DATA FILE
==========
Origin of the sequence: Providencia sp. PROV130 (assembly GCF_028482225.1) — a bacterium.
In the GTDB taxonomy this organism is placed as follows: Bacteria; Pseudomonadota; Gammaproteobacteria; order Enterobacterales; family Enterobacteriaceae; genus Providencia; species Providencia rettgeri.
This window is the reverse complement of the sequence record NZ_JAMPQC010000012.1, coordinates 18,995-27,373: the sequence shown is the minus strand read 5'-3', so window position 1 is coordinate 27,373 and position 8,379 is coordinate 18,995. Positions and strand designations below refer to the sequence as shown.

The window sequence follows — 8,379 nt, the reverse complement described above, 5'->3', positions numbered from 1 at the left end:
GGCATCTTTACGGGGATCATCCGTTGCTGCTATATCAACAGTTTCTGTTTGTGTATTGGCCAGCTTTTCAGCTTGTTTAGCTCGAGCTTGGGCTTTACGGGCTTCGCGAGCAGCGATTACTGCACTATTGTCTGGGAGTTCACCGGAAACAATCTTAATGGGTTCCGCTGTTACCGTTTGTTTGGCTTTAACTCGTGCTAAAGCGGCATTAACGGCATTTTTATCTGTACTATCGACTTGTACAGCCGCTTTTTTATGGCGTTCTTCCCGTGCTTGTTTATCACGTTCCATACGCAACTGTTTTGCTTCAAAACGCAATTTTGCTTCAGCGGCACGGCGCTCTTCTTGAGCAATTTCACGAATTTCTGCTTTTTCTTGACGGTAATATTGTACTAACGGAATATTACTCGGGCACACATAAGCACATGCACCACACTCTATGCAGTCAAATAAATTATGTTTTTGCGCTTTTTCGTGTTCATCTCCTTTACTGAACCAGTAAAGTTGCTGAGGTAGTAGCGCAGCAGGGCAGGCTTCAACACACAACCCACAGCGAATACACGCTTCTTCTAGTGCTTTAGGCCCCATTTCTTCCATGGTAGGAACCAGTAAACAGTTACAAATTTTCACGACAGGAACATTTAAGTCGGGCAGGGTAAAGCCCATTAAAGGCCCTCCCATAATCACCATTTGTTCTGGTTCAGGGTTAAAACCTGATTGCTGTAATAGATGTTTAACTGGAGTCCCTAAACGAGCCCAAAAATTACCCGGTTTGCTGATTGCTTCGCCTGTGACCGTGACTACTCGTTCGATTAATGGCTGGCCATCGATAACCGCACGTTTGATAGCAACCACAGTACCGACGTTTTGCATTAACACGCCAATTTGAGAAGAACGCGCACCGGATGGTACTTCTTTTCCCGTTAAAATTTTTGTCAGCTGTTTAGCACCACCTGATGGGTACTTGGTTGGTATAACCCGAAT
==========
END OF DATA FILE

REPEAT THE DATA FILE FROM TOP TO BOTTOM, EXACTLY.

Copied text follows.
Origin of the sequence: Providencia sp. PROV130 (assembly GCF_028482225.1) — a bacterium.
In the GTDB taxonomy this organism is placed as follows: Bacteria; Pseudomonadota; Gammaproteobacteria; order Enterobacterales; family Enterobacteriaceae; genus Providencia; species Providencia rettgeri.
This window is the reverse complement of the sequence record NZ_JAMPQC010000012.1, coordinates 18,995-27,373: the sequence shown is the minus strand read 5'-3', so window position 1 is coordinate 27,373 and position 8,379 is coordinate 18,995. Positions and strand designations below refer to the sequence as shown.

The window sequence follows — 8,379 nt, the reverse complement described above, 5'->3', positions numbered from 1 at the left end:
GGCATCTTTACGGGGATCATCCGTTGCTGCTATATCAACAGTTTCTGTTTGTGTATTGGCCAGCTTTTCAGCTTGTTTAGCTCGAGCTTGGGCTTTACGGGCTTCGCGAGCAGCGATTACTGCACTATTGTCTGGGAGTTCACCGGAAACAATCTTAATGGGTTCCGCTGTTACCGTTTGTTTGGCTTTAACTCGTGCTAAAGCGGCATTAACGGCATTTTTATCTGTACTATCGACTTGTACAGCCGCTTTTTTATGGCGTTCTTCCCGTGCTTGTTTATCACGTTCCATACGCAACTGTTTTGCTTCAAAACGCAATTTTGCTTCAGCGGCACGGCGCTCTTCTTGAGCAATTTCACGAATTTCTGCTTTTTCTTGACGGTAATATTGTACTAACGGAATATTACTCGGGCACACATAAGCACATGCACCACACTCTATGCAGTCAAATAAATTATGTTTTTGCGCTTTTTCGTGTTCATCTCCTTTACTGAACCAGTAAAGTTGCTGAGGTAGTAGCGCAGCAGGGCAGGCTTCAACACACAACCCACAGCGAATACACGCTTCTTCTAGTGCTTTAGGCCCCATTTCTTCCATGGTAGGAACCAGTAAACAGTTACAAATTTTCACGACAGGAACATTTAAGTCGGGCAGGGTAAAGCCCATTAAAGGCCCTCCCATAATCACCATTTGTTCTGGTTCAGGGTTAAAACCTGATTGCTGTAATAGATGTTTAACTGGAGTCCCTAAACGAGCCCAAAAATTACCCGGTTTGCTGATTGCTTCGCCTGTGACCGTGACTACTCGTTCGATTAATGGCTGGCCATCGATAACCGCACGTTTGATAGCAACCACAGTACCGACGTTTTGCATTAACACGCCAATTTGAGAAGAACGCGCACCGGATGGTACTTCTTTTCCCGTTAAAATTTTTGTCAGCTGTTTAGCACCACCTGATGGGTACTTGGTTGGTATAACCCGAAT